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Reportage. Bialowieza Forest is the last remaining portion of the primeval woods that blanketed Europe centuries ago. Poland’s right-wing government is chopping it down.

Brussels challenges Poland on deforestation at UNESCO site

Poland is again in Brussels’ sights, this time for the environmental conduct of the populist, right-wing government of the Law and Justice (PiS) Party. The European Commission has requested an explanation from Warsaw for the deforestation in Bialowieza, the oldest green lung of the European continent and a UNESCO World Heritage Site.

Last year, Polish Environment Minister Jan Szyszko gave the green light to the killing of some trees to eradicate the bark beetle from the park, a kind of pest which nestles on the forest’s spruce trees.

“We call on Poland to stop the deforestation operations in Bialowieza, which is the only example of a primeval forest on the European continent and is listed in the Natura 2000 network,” the Commission’s statement said. One part of the forest that lies between Poland and Belarus is protected as a national park in the two countries, a situation that has facilitated the roaring of chainsaws barring any bureaucratic hitch or environmental constraints.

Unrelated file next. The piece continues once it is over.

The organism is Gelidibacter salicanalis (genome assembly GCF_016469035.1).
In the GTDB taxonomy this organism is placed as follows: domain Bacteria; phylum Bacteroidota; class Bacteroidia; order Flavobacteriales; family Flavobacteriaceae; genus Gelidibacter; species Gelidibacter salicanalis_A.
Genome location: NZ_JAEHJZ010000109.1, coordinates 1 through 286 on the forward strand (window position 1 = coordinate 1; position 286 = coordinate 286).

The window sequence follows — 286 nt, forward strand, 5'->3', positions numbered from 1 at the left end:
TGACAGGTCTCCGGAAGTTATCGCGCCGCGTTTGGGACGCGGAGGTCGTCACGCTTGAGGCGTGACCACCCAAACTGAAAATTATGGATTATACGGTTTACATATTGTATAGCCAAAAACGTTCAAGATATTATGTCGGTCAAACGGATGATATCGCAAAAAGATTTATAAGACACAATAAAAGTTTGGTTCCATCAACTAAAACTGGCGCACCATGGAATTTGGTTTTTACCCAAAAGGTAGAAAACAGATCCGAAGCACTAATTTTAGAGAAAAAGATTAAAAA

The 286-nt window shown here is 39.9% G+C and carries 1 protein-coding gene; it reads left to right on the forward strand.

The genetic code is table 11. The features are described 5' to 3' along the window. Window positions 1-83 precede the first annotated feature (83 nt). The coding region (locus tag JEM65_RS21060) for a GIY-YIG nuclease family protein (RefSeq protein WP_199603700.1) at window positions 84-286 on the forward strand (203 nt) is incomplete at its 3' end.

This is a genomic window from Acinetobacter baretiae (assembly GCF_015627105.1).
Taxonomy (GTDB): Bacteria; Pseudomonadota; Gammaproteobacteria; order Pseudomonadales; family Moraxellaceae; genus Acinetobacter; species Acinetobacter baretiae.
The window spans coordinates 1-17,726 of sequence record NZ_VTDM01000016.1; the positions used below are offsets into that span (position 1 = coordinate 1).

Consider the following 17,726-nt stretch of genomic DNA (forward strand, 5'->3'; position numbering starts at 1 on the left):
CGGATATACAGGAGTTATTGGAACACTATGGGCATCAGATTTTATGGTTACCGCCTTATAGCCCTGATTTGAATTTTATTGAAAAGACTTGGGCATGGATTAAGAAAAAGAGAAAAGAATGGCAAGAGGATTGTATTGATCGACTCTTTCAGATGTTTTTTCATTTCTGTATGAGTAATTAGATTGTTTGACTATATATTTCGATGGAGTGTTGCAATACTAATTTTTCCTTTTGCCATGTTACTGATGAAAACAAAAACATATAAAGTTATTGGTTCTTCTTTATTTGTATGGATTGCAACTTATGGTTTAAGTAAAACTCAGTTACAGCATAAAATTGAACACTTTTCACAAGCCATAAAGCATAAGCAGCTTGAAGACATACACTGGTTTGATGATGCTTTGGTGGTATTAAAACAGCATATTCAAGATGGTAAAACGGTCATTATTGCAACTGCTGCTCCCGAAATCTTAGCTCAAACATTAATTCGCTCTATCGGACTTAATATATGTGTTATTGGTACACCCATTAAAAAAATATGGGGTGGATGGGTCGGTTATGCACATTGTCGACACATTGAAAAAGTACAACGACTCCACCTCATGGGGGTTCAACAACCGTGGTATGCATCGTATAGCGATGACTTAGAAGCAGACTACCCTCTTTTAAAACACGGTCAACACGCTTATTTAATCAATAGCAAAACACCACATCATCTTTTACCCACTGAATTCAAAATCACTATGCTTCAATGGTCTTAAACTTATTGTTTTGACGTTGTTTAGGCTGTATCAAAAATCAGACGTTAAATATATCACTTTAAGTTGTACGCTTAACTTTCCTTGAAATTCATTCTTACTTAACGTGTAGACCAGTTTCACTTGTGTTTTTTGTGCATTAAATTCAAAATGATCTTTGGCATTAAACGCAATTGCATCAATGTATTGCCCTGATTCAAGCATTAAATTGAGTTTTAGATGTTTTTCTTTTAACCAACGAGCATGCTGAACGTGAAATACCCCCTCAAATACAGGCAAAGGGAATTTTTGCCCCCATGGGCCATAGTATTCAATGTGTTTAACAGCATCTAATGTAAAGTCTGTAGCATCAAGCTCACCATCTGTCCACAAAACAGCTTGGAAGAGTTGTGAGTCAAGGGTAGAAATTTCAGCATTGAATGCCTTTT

But the trees have recently become a victim of the PiS thanks to another measure in force since the beginning of the year, known as “lex Szyszko,” which allows the felling of trees on private land without the approval of local authorities.

Meanwhile, UNESCO is ready to declare the Bialowieza site at risk. It’s an embarrassing issue for the government that could end up on the agenda of the next plenary session scheduled to take place in Krakow in July. PiS has less than one month to respond to Brussels’ allegations.

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